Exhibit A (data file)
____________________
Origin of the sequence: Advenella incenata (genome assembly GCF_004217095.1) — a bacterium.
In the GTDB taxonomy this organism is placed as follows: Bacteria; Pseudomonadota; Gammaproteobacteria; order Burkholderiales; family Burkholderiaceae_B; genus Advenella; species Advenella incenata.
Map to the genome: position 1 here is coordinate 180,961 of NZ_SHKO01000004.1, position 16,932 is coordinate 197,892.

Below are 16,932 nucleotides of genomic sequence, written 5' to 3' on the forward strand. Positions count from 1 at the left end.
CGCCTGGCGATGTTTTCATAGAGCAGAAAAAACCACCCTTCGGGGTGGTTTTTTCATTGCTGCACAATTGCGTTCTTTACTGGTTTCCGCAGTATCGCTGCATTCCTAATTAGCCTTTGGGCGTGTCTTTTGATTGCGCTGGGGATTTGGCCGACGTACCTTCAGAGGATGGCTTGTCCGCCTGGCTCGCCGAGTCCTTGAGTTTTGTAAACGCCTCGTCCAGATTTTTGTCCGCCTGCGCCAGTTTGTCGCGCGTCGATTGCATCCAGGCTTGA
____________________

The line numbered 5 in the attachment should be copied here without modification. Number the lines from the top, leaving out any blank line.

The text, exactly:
CGCCTGGCGATGTTTTCATAGAGCAGAAAAAACCACCCTTCGGGGTGGTTTTTTCATTGCTGCACAATTGCGTTCTTTACTGGTTTCCGCAGTATCGCTGCATTCCTAATTAGCCTTTGGGCGTGTCTTTTGATTGCGCTGGGGATTTGGCCGACGTACCTTCAGAGGATGGCTTGTCCGCCTGGCTCGCCGAGTCCTTGAGTTTTGTAAACGCCTCGTCCAGATTTTTGTCCGCCTGCGCCAGTTTGTCGCGCGTCGATTGCATCCAGGCTTGA